Because a number of shelters are closed, many of those who are trying to travel through Mexico are sleeping on the street. Silva said that then exposes them further to violence and xenophobia. Those who previously had work, typically very precarious and under-the-counter, were among the first victims of the unemployment resulting from the pandemic.

“Before the job I have now, I was working in a bakery. It closed for a month with the pandemic and I can’t get by without work, so I got another job,” said Peña. “I was working in sales, and the boss said sales have gone down so she couldn’t pay us, and I had to leave that. I know a lot of people who are earning much less or who have lost their job. The pandemic has affected migrants very harshly.”

Central America and Mexico are feeling the full force of increased poverty as a result of the pandemic. In Mexico, those with an income that is insufficient to cover basic needs increased to 55 percent of workers. Some 16 million Mexicans have fallen into extreme poverty conditions over the past few months. In Honduras, the number of people facing food insecurity has almost doubled.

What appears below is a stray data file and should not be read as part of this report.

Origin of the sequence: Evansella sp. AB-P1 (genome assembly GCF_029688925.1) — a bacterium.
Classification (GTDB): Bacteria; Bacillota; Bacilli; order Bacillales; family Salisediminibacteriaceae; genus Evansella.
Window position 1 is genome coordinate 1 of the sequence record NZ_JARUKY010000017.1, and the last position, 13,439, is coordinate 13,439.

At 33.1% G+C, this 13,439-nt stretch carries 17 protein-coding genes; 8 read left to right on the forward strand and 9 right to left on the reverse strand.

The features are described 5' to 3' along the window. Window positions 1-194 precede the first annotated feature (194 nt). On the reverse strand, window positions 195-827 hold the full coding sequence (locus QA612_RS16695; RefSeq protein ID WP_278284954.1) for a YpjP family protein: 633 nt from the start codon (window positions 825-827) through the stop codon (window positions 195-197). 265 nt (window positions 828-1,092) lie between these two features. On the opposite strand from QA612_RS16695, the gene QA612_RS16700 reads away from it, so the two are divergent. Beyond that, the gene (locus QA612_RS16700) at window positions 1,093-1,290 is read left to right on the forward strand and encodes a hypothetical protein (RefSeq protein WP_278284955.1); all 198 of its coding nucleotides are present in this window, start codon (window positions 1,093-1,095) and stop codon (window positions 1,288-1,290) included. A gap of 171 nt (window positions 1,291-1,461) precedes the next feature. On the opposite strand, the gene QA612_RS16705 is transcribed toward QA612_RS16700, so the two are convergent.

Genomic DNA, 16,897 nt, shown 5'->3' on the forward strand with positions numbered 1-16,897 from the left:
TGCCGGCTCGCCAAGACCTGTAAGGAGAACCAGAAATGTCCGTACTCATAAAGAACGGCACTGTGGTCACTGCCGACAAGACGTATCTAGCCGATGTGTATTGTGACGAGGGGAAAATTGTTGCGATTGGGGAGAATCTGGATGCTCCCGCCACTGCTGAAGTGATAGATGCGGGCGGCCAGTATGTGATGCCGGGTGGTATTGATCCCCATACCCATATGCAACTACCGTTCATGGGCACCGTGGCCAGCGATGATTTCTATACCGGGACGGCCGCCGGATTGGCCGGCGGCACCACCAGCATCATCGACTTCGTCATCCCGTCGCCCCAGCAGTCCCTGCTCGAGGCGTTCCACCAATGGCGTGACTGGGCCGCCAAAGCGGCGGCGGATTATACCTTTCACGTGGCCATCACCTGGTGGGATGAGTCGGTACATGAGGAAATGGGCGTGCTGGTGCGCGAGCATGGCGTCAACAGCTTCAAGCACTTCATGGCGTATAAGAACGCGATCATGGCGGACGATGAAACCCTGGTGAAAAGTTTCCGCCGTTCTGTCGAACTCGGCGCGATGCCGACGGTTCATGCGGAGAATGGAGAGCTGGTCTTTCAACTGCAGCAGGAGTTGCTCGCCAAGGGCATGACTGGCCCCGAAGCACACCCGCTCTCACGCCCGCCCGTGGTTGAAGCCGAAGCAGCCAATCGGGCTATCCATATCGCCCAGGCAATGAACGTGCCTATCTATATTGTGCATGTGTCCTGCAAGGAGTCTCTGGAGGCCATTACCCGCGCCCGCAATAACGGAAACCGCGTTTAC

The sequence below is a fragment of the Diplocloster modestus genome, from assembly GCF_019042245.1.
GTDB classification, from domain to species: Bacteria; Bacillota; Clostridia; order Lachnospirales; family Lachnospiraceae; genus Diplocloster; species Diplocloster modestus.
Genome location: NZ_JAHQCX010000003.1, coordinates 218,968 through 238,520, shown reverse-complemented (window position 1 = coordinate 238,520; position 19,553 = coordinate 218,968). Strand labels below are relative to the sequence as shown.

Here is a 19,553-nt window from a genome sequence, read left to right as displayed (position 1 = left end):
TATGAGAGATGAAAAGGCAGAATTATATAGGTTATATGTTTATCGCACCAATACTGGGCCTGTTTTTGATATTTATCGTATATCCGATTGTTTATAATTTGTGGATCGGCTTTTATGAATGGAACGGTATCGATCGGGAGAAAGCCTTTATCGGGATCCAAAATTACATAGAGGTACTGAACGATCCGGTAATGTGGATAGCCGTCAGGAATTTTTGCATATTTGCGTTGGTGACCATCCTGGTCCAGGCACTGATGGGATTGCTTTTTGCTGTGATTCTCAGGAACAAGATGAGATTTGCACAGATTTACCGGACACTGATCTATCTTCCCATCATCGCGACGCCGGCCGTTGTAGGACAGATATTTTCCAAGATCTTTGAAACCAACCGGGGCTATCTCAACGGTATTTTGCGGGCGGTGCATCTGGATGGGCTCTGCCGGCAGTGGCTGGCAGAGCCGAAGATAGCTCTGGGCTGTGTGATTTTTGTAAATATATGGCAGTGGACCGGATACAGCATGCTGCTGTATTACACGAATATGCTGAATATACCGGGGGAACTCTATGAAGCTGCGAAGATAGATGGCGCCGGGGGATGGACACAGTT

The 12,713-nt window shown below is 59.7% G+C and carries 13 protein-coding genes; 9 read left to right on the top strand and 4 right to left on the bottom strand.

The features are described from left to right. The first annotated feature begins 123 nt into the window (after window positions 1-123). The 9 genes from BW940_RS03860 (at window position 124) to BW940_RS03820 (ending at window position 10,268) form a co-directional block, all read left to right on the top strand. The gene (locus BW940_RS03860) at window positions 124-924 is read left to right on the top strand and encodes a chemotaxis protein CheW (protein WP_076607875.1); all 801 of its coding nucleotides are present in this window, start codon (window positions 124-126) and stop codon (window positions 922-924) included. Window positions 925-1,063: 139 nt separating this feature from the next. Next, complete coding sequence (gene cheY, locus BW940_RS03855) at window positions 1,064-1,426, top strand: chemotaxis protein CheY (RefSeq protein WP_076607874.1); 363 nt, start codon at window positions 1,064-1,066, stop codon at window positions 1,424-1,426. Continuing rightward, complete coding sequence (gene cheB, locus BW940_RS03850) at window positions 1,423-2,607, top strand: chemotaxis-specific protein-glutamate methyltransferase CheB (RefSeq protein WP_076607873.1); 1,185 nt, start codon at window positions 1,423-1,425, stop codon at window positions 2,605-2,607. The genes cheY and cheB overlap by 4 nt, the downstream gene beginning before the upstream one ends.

An International Organization for Migration survey conducted in June found that 84 percent of migrants are planning on resuming their migration once restrictions are lifted.

Once migrants resume travel, providing them with support and respecting their legal and human rights will be important.

The hypocrisy of the U.S. closing its borders to refugees and migrants while its tourists travel freely to Mexico shows that these policies are not about stopping the spread of COVID-19. Rather, they are a demonstration of power and of racism, and an extension of the massive inequality between the two countries.


Tamara Pearson has been working with refugees and migrants in Mexico for over four years. She has worked as a journalist for the past two decades and is the author of a literary novel, The Butterfly Prison. Her writing can be found at her blog, Resistance Words.